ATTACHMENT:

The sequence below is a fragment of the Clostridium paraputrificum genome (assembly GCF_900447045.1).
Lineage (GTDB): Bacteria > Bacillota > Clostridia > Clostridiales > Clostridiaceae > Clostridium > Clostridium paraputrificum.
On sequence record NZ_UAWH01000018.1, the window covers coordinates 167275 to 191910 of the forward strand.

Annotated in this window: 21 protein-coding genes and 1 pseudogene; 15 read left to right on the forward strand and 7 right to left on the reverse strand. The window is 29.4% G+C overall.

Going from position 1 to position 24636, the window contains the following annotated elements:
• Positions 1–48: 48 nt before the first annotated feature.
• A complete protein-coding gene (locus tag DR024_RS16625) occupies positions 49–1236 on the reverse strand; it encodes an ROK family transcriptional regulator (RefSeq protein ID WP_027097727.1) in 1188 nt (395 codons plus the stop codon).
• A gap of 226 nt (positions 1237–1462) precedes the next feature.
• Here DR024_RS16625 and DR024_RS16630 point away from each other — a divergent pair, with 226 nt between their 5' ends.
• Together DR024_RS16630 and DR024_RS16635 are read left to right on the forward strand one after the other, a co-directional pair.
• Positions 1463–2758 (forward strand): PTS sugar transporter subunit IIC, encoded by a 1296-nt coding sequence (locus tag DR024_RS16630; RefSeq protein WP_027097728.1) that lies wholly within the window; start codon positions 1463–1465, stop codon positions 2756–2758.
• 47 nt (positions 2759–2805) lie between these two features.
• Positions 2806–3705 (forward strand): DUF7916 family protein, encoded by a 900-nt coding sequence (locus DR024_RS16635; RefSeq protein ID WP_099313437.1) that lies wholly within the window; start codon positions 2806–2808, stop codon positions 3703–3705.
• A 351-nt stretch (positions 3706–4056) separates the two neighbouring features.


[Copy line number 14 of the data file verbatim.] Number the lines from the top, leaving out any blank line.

• A 351-nt stretch (positions 3706–4056) separates the two neighbouring features.